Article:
FCC’s Enhanced Competition Incentive Program Uses Better Incentives, But It’s Still A Band-Aid 

By Jason Lee

Last week the FCC launched the Enhanced Competition Incentive Program , which the commission voted to establish in July 2022. The program seeks to incentivize spectrum license holders to provide unused radiofrequency spectrum to small carriers, tribal nations, and entities serving in rural areas. The goal, like countless other FCC programs, is to close the digital divide in unserved and underserved area.   

The ECIP joins the likes of the Universal Service Fund, the Affordable Connectivity program, and the Broadband, Equity, Access, and Deployment Program in attempting to bring broadband to unserved areas. Unlike other programs, however, this one does not simply throw money at the digital divide – it provides non-financial compensation to licensees who voluntarily choose to participate. Licensees will not be at a distinct disadvantage if they forgo joining the program, which is usually the case for subsidy programs. 

The application to participate is managed by the Wireless Telecommunications Bureau. To participate in the program, spectrum holders will “need to partition, disaggregate, or lease spectrum to better match available spectrum resources with entities that seek to provide needed services to under-connected communities,” according to the FCC. 

In exchange for providing unused radiofrequency spectrum, the spectrum holders will get the benefit of longer license terms, an extension of construction obligations, and more flexible construction requirements. By providing incentives for spectrum holders, the program will provide greater access to broadband for small, rural, and tribal carriers without further cost to taxpayers.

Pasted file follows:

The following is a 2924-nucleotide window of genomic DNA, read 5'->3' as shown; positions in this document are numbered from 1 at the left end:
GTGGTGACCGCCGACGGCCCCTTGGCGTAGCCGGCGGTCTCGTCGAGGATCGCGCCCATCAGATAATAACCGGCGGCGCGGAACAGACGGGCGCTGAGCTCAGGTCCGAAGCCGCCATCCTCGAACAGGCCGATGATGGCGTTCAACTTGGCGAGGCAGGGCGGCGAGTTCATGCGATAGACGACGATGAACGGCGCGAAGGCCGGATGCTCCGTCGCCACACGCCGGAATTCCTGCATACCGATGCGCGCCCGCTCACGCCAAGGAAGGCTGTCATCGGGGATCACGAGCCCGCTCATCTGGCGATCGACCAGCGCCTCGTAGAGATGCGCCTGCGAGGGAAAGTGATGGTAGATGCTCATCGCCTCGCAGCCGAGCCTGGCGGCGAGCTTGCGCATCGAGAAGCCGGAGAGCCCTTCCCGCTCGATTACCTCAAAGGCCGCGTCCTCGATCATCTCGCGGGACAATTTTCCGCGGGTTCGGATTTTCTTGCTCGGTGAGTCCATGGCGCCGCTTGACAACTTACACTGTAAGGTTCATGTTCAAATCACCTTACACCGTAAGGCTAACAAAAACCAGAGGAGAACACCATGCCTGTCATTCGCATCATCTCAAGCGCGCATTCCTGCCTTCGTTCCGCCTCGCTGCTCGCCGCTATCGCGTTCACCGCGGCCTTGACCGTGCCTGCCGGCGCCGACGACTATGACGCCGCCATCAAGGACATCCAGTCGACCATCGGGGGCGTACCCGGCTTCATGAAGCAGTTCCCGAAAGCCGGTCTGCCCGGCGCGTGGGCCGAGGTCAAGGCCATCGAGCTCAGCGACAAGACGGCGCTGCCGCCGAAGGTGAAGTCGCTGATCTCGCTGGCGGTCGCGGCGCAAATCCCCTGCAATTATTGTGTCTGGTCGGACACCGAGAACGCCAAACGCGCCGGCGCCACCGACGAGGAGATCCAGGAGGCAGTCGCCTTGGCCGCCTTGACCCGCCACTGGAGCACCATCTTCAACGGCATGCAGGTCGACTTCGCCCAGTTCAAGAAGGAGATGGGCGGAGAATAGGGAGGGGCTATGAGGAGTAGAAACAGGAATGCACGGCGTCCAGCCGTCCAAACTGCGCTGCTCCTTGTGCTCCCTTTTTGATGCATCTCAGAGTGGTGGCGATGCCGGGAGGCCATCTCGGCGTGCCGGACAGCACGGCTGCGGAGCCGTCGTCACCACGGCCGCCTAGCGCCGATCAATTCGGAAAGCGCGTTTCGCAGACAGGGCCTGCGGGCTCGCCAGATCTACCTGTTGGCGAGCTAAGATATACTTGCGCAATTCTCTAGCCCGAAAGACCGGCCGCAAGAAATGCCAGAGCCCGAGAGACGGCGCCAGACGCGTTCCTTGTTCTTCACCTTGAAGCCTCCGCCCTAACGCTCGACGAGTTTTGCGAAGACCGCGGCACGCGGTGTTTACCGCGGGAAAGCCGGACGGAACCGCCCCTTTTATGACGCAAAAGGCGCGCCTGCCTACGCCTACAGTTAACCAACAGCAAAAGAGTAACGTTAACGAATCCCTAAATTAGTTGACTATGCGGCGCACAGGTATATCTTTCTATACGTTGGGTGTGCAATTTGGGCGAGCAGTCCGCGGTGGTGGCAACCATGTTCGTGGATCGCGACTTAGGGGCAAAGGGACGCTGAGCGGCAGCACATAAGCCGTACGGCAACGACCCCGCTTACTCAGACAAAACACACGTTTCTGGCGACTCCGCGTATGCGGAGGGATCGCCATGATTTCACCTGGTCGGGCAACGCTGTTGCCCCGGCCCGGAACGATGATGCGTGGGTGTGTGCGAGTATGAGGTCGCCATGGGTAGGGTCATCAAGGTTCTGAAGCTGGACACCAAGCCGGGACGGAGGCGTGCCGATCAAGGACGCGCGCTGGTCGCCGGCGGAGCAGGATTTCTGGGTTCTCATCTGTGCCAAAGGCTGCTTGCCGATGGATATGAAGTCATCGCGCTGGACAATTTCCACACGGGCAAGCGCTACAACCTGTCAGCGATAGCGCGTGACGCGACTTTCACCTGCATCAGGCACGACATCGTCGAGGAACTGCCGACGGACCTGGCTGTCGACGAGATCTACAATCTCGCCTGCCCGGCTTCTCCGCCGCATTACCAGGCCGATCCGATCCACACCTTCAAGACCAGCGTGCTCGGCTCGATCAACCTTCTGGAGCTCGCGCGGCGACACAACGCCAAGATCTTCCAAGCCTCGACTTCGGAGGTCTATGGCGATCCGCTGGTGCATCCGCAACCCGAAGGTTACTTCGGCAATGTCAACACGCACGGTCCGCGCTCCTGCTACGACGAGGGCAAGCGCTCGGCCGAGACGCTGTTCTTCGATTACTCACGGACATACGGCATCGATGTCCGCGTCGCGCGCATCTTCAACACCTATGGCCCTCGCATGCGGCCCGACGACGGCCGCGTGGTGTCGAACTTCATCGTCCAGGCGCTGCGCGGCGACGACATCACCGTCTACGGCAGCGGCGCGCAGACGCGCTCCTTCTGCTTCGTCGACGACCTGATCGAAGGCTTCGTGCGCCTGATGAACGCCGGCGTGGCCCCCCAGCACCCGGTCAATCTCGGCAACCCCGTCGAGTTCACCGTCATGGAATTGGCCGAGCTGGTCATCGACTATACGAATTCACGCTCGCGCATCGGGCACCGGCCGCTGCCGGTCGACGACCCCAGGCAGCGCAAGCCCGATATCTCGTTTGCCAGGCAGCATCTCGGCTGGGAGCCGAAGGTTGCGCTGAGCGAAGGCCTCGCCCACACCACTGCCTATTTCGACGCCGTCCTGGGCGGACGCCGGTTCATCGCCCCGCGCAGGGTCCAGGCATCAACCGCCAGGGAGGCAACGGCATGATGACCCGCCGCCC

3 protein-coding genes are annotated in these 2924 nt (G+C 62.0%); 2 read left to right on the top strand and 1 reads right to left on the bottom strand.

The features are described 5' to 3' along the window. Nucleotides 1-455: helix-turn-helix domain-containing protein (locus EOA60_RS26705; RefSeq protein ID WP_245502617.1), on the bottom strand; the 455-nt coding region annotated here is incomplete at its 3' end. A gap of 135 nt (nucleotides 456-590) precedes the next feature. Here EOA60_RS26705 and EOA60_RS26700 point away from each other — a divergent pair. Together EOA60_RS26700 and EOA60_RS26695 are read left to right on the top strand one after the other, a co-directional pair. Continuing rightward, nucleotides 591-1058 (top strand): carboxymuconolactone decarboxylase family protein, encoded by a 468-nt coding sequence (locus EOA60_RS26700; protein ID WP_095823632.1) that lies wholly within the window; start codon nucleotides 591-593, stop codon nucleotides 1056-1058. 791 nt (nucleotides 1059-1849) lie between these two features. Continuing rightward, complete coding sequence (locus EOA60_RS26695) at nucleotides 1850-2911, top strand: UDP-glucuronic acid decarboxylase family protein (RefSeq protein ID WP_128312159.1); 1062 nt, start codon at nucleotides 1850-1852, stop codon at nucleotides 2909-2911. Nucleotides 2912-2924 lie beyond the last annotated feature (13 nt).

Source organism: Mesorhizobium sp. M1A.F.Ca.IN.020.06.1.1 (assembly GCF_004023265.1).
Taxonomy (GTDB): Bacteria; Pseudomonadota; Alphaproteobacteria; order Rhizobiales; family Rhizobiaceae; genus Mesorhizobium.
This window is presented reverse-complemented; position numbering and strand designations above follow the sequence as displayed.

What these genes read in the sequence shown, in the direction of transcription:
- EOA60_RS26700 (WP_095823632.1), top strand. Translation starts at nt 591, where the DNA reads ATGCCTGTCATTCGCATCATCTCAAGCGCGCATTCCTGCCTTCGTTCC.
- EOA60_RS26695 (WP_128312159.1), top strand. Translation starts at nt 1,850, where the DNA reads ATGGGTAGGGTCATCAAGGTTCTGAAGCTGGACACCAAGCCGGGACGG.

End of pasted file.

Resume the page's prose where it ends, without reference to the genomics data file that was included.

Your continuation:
“Deployment in rural areas can be challenging, so we created an innovative opportunity for small carriers and Tribal Nations to access scarce spectrum resources,” said Chairwoman Rosenworcel in a press release. “It’s a terrific tool to use—among others—to make sure we reach 100 percent of us with high-speed service.” 

The federal government also has a plan to free up wireless spectrum led by the National Telecommunications and Information Administration. According to a news report by the Register, “President Biden [in November 2023] signed off a memorandum on modernizing US spectrum policy and establishing a National Spectrum Strategy, with the goal of improving management of wireless frequency bands to ensure the public and private sectors have access to the spectrum to deliver services.”  

Still, the Department of Defense and its allies in Congress are dead-set against the Defense Department freeing up additional spectrum for commercial use. As long as DOD, the biggest user of spectrum in the United States, jealously hoards its unused frequencies, programs like this will become increasingly necessary. Ideally, a good portion of DOD’s spectrum would be put on the market, which could generate billions for the Treasury at auction, enable hundreds of billions in economic growth, and reduce the need for stopgap measures like this one. 

The ECIP is a helpful step towards expanding broadband access to hard-to-reach and remote areas. Still, more work needs to be done to ensure all Americans have access to the internet if they want it. Hopefully, DOD will see the wisdom of privatizing more spectrum soon.